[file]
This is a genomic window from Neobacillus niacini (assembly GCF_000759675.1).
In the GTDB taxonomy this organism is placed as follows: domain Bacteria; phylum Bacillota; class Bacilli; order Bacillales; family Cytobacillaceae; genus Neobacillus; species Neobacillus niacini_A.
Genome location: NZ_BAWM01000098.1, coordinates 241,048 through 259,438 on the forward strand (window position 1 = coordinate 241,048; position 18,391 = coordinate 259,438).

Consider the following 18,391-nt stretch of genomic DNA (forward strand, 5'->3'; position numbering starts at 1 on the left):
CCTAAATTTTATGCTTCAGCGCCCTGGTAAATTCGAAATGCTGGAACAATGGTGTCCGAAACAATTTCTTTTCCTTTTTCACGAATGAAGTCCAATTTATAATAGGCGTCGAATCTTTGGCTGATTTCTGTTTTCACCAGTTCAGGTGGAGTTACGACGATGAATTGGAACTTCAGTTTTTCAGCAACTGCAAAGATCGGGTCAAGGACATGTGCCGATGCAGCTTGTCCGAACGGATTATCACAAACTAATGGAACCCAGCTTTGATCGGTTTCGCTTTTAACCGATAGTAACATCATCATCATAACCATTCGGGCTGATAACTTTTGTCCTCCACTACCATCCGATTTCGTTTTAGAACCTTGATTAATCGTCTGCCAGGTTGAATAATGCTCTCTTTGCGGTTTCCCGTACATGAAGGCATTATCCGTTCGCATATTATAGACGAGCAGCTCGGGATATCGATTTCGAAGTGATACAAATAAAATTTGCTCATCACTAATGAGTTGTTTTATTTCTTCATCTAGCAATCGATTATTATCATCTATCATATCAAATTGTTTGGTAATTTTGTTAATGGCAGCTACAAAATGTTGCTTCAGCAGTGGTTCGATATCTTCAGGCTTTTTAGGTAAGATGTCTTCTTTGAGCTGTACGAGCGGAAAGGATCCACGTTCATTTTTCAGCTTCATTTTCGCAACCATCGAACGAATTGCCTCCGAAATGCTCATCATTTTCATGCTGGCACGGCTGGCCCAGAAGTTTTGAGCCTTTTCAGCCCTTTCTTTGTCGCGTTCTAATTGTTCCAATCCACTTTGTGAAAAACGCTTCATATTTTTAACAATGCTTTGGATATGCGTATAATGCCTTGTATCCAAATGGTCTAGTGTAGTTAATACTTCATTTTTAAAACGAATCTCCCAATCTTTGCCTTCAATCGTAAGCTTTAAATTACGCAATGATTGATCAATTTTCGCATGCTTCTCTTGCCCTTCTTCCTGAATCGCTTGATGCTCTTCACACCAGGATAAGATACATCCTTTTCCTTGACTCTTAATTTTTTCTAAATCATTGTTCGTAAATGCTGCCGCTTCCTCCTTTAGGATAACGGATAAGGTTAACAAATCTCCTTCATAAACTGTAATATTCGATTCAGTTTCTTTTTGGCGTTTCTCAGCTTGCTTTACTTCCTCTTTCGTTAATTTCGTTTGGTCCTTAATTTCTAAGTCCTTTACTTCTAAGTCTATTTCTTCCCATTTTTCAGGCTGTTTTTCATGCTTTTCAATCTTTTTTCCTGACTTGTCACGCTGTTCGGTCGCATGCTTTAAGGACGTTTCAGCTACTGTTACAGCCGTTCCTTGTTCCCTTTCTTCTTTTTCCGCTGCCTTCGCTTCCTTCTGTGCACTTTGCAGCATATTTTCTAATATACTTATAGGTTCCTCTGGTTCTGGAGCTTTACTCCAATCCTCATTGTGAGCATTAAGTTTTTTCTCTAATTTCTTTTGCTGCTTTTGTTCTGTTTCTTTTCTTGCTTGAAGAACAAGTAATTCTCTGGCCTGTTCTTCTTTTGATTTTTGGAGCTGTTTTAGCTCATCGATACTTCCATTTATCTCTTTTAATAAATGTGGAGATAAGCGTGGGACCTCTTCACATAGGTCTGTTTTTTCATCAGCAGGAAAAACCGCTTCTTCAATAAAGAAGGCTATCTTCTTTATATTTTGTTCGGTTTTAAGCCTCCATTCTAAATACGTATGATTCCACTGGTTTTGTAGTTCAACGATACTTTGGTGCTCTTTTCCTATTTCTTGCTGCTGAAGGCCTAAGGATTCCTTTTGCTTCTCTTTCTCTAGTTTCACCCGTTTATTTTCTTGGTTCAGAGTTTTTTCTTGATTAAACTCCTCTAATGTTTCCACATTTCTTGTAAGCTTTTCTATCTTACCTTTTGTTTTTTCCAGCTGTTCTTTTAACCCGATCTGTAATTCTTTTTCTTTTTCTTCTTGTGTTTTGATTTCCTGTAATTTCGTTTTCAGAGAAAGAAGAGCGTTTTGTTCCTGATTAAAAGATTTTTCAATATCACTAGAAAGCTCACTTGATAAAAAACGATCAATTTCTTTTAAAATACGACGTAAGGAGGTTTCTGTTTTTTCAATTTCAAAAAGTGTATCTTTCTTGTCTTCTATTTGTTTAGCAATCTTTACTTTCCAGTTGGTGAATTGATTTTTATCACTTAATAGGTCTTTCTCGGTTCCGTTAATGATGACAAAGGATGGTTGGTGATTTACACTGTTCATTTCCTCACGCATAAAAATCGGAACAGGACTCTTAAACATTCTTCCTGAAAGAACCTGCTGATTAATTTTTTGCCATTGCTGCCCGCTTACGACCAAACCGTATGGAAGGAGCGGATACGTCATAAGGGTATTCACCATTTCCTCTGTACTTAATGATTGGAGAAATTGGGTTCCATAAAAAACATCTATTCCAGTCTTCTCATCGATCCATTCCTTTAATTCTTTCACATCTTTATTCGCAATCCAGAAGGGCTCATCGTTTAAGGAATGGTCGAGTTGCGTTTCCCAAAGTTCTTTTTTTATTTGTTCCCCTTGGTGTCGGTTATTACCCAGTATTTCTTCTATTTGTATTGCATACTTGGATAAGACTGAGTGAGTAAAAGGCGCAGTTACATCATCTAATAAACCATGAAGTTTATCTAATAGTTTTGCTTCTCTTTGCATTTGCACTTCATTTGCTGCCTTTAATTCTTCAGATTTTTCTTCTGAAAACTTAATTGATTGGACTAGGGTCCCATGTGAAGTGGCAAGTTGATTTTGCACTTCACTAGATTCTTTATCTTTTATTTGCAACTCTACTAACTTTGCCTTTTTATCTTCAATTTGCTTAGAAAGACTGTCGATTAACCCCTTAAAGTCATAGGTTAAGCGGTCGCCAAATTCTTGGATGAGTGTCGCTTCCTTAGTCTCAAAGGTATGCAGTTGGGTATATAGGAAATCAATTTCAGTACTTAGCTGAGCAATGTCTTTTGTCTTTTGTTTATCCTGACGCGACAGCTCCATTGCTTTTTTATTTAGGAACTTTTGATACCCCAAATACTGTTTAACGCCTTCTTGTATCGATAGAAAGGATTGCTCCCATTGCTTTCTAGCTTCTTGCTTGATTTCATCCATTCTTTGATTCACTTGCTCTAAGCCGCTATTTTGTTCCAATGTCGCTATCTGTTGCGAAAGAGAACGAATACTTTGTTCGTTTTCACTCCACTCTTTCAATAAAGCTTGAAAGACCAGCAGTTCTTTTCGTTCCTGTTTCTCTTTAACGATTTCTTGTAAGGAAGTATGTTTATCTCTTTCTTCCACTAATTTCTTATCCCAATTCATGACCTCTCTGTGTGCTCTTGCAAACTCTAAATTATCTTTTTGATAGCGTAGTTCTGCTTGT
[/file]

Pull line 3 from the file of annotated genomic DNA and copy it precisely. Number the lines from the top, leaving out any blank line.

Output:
Genome location: NZ_BAWM01000098.1, coordinates 241,048 through 259,438 on the forward strand (window position 1 = coordinate 241,048; position 18,391 = coordinate 259,438).